US denies dispute with Saudi on Syria tactics
WASHINGTON - The United States denied Tuesday that it is in a dispute with its ally Saudi Arabia over how to handle the crisis in Syria.
US Secretary of State John Kerry was all smiles late Monday when he welcomed deputy crown prince Mohammed bin Salman to his home in Washington.
The influential 30-year-old prince, who serves as defense minister, broke his Ramadan fast at an iftar supper with the top US diplomat.
Reports had suggested Riyadh is frustrated with US policy in Syria and would like to step up arms supplies to the rebels fighting Bashar al-Assad's regime.
But on Tuesday, Kerry's spokesman John Kirby denied there was any rift.
"If you're asking if there's this big philosophical divide between the Saudis and the United States on how to move forward on the ground in Syria, the answer is 'no,'" he told reporters.
Kirby recalled that Saudi Arabia had been one of the first countries to join the United States and Russia in forming the International Syria Support Group.
This 22-nation group is pushing for a negotiated end to Syria's civil war, and Riyadh was vital in getting skeptical mainly Sunni rebels on board.
"If it were not for Saudi leadership, we wouldn't have that first meeting of the Syrian opposition groups back in December in Riyadh," Kirby said.
"They have been at this right from the beginning with the United States and with Russia and with Turkey, moving this process forward."
Earlier in the process, Saudi officials privately said they favored sending ground-to-air missiles and anti-tank weapons to the rebels.
But they have stuck by the US and Russian plan, while continuing to complain that Assad -- backed by Saudi foe Iran -- is breaching a shaky truce.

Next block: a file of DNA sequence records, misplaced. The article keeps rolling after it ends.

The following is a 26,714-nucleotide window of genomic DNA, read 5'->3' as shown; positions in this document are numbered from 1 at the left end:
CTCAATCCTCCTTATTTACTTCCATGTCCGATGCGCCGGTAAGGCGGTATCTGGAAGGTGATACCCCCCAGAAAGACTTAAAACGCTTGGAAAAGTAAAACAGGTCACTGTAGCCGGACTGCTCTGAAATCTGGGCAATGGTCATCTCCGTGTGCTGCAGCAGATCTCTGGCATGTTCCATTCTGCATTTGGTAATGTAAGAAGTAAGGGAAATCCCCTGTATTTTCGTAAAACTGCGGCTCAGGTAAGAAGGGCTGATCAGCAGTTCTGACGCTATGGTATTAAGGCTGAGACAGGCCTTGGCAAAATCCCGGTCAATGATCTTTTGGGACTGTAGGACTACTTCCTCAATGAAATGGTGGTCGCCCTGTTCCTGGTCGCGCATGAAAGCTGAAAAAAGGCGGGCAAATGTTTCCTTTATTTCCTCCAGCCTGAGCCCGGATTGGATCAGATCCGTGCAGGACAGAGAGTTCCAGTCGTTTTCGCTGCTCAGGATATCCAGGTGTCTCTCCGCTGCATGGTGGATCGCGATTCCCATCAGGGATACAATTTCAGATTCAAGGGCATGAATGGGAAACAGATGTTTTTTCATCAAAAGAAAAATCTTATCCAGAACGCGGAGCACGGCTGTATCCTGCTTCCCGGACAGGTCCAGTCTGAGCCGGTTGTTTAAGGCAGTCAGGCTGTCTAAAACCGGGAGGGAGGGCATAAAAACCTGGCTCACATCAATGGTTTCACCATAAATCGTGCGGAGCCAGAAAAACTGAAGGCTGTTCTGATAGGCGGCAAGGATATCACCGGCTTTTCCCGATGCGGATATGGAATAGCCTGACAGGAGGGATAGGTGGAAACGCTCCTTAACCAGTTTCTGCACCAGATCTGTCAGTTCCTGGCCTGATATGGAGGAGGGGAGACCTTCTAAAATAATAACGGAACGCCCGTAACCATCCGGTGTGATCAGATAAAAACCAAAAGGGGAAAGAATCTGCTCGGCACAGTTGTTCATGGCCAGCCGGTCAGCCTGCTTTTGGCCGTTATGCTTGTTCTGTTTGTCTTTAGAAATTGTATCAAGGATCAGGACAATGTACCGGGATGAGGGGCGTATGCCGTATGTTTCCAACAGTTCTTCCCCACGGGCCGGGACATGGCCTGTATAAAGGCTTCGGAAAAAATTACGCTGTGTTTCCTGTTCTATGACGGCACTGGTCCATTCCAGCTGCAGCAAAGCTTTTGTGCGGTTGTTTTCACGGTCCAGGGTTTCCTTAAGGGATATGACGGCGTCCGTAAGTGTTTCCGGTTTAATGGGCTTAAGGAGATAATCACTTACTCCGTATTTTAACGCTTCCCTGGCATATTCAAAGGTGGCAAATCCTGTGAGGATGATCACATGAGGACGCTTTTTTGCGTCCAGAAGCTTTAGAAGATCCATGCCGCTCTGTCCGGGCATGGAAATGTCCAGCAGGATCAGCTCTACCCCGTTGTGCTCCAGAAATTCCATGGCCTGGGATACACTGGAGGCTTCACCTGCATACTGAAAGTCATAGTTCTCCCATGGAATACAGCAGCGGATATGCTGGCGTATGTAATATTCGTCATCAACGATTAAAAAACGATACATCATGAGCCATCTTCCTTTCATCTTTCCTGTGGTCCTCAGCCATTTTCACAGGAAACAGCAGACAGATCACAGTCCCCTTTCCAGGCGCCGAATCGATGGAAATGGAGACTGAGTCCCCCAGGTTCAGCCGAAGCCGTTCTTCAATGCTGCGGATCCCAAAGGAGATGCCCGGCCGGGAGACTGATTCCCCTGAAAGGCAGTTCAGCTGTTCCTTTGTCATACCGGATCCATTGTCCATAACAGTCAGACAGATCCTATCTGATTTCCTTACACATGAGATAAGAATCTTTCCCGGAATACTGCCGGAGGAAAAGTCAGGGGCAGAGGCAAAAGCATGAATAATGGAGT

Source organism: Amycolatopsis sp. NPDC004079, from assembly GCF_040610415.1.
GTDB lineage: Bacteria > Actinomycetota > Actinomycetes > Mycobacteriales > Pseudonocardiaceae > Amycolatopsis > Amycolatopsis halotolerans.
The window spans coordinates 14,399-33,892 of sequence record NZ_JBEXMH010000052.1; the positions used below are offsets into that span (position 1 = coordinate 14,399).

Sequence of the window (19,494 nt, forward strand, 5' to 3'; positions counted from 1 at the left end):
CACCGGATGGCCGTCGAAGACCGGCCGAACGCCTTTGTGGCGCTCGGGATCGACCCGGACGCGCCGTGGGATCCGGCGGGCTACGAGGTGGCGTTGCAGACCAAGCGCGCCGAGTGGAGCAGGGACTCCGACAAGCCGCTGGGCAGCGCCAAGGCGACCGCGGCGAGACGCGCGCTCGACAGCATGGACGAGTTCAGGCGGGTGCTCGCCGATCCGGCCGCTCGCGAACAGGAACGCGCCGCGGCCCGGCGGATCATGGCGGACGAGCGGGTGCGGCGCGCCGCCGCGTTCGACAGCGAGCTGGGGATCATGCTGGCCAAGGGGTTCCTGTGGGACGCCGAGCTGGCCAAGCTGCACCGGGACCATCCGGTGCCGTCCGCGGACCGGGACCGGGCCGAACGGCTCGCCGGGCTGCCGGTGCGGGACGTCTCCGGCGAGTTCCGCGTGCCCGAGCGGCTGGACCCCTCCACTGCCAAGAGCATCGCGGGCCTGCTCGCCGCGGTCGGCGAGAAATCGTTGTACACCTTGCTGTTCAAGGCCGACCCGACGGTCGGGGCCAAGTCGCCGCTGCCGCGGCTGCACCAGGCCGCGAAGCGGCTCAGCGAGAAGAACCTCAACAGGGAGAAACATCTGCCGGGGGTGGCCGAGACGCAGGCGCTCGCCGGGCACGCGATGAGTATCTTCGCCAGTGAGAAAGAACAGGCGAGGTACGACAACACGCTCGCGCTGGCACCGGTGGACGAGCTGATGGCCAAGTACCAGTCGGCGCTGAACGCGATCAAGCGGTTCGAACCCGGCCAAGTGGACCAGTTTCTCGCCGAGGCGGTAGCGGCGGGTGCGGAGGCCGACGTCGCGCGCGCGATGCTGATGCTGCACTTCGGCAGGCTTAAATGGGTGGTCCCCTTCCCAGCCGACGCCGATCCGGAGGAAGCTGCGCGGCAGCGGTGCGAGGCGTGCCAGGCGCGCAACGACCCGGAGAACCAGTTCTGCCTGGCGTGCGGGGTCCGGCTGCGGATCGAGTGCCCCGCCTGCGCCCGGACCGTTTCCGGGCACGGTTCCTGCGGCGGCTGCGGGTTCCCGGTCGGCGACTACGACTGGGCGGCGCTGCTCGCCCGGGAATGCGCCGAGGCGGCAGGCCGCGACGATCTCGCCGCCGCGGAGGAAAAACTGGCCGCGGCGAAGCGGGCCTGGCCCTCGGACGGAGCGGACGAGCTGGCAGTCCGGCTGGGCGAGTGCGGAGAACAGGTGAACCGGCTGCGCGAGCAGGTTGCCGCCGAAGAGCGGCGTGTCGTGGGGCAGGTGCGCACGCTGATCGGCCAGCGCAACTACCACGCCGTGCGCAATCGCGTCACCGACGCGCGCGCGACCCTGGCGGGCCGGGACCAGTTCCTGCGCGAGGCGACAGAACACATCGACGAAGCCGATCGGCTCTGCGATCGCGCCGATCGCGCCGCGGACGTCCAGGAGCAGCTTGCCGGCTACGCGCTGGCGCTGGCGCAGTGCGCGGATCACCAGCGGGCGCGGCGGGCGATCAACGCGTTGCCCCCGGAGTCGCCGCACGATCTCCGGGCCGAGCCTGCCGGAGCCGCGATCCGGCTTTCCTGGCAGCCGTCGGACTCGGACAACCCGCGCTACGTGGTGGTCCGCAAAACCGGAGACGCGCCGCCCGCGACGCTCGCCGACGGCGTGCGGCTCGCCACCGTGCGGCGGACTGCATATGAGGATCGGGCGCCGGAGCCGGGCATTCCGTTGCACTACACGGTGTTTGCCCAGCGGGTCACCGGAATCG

"I'm not going to speak for what they specifically want to do differently," Kirby said.
"But I can tell you that on the issues that matter... Saudi Arabia has been with us step-by-step."
- Extremist funding -
According to a statement issued after Monday's meeting, Kerry and the prince also discussed joint US-Saudi efforts to counter Islamic extremism.
This was a particularly touchy topic in the wake of Sunday's mass shooting by an apparent Islamist sympathizer in a Florida gay nightclub.
Kerry's predecessor as secretary of state, US presidential candidate Hillary Clinton seized up the attacks to demand that Saudi citizens stop "funding extremist organizations."
"They should stop supporting radical schools and mosques around the world that set too many young people on a path towards extremism," she added.
Kirby would not be drawn on whether Kerry had passed a similar message to his Saudi guests.
Homosexuality is illegal in Saudi Arabia and under the kingdom's strict interpretation of Islamic law can in some cases be punishable by death.
But Riyadh did issue a statement condemning the Orlando shooting.
According to Kirby, the prince and the diplomat "discussed this weekend's shooting in Orlando and expressed their shared commitment to continue their cooperation in combating the spread of violent extremism, both regionally and internationally."